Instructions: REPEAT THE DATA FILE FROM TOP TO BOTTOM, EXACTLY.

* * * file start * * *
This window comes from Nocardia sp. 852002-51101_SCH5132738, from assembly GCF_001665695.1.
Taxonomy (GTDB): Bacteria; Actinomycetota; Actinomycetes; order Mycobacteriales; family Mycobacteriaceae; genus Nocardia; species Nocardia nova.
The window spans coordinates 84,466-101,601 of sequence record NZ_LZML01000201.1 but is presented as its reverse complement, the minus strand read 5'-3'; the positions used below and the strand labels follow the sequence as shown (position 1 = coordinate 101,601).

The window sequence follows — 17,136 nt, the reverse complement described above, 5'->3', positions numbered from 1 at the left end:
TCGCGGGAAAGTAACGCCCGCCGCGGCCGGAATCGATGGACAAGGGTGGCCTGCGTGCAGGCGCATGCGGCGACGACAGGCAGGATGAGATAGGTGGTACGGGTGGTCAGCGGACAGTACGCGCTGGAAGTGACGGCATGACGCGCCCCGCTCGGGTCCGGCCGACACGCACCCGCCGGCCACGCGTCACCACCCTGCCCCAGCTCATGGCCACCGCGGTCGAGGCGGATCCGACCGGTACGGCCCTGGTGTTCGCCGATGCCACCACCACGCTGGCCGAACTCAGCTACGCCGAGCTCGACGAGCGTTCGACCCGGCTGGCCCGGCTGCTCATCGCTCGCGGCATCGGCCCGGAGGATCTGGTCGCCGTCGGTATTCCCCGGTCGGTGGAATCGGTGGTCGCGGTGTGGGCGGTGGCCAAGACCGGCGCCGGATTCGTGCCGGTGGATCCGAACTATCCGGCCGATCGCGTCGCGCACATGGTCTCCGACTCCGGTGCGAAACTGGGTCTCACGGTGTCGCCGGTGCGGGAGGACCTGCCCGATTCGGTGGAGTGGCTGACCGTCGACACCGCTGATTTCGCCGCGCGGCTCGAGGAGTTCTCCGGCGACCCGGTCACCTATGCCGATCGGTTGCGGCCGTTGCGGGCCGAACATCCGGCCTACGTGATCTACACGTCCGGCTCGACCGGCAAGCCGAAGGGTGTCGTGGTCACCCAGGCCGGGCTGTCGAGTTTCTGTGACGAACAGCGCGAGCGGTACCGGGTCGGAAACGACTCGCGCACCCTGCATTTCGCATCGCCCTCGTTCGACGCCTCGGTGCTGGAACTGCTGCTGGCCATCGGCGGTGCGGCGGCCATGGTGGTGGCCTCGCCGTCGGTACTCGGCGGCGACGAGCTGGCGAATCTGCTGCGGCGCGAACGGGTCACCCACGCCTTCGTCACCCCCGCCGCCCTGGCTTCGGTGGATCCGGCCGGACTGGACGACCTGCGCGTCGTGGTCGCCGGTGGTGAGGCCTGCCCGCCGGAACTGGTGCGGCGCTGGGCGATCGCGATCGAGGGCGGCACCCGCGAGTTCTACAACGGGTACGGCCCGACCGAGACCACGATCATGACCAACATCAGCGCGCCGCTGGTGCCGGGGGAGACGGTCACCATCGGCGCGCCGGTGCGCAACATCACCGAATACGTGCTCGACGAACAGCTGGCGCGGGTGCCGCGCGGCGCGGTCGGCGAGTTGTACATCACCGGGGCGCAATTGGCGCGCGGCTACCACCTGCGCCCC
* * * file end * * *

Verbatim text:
This window comes from Nocardia sp. 852002-51101_SCH5132738, from assembly GCF_001665695.1.
Taxonomy (GTDB): Bacteria; Actinomycetota; Actinomycetes; order Mycobacteriales; family Mycobacteriaceae; genus Nocardia; species Nocardia nova.
The window spans coordinates 84,466-101,601 of sequence record NZ_LZML01000201.1 but is presented as its reverse complement, the minus strand read 5'-3'; the positions used below and the strand labels follow the sequence as shown (position 1 = coordinate 101,601).

The window sequence follows — 17,136 nt, the reverse complement described above, 5'->3', positions numbered from 1 at the left end:
TCGCGGGAAAGTAACGCCCGCCGCGGCCGGAATCGATGGACAAGGGTGGCCTGCGTGCAGGCGCATGCGGCGACGACAGGCAGGATGAGATAGGTGGTACGGGTGGTCAGCGGACAGTACGCGCTGGAAGTGACGGCATGACGCGCCCCGCTCGGGTCCGGCCGACACGCACCCGCCGGCCACGCGTCACCACCCTGCCCCAGCTCATGGCCACCGCGGTCGAGGCGGATCCGACCGGTACGGCCCTGGTGTTCGCCGATGCCACCACCACGCTGGCCGAACTCAGCTACGCCGAGCTCGACGAGCGTTCGACCCGGCTGGCCCGGCTGCTCATCGCTCGCGGCATCGGCCCGGAGGATCTGGTCGCCGTCGGTATTCCCCGGTCGGTGGAATCGGTGGTCGCGGTGTGGGCGGTGGCCAAGACCGGCGCCGGATTCGTGCCGGTGGATCCGAACTATCCGGCCGATCGCGTCGCGCACATGGTCTCCGACTCCGGTGCGAAACTGGGTCTCACGGTGTCGCCGGTGCGGGAGGACCTGCCCGATTCGGTGGAGTGGCTGACCGTCGACACCGCTGATTTCGCCGCGCGGCTCGAGGAGTTCTCCGGCGACCCGGTCACCTATGCCGATCGGTTGCGGCCGTTGCGGGCCGAACATCCGGCCTACGTGATCTACACGTCCGGCTCGACCGGCAAGCCGAAGGGTGTCGTGGTCACCCAGGCCGGGCTGTCGAGTTTCTGTGACGAACAGCGCGAGCGGTACCGGGTCGGAAACGACTCGCGCACCCTGCATTTCGCATCGCCCTCGTTCGACGCCTCGGTGCTGGAACTGCTGCTGGCCATCGGCGGTGCGGCGGCCATGGTGGTGGCCTCGCCGTCGGTACTCGGCGGCGACGAGCTGGCGAATCTGCTGCGGCGCGAACGGGTCACCCACGCCTTCGTCACCCCCGCCGCCCTGGCTTCGGTGGATCCGGCCGGACTGGACGACCTGCGCGTCGTGGTCGCCGGTGGTGAGGCCTGCCCGCCGGAACTGGTGCGGCGCTGGGCGATCGCGATCGAGGGCGGCACCCGCGAGTTCTACAACGGGTACGGCCCGACCGAGACCACGATCATGACCAACATCAGCGCGCCGCTGGTGCCGGGGGAGACGGTCACCATCGGCGCGCCGGTGCGCAACATCACCGAATACGTGCTCGACGAACAGCTGGCGCGGGTGCCGCGCGGCGCGGTCGGCGAGTTGTACATCACCGGGGCGCAATTGGCGCGCGGCTACCACCTGCGCCCC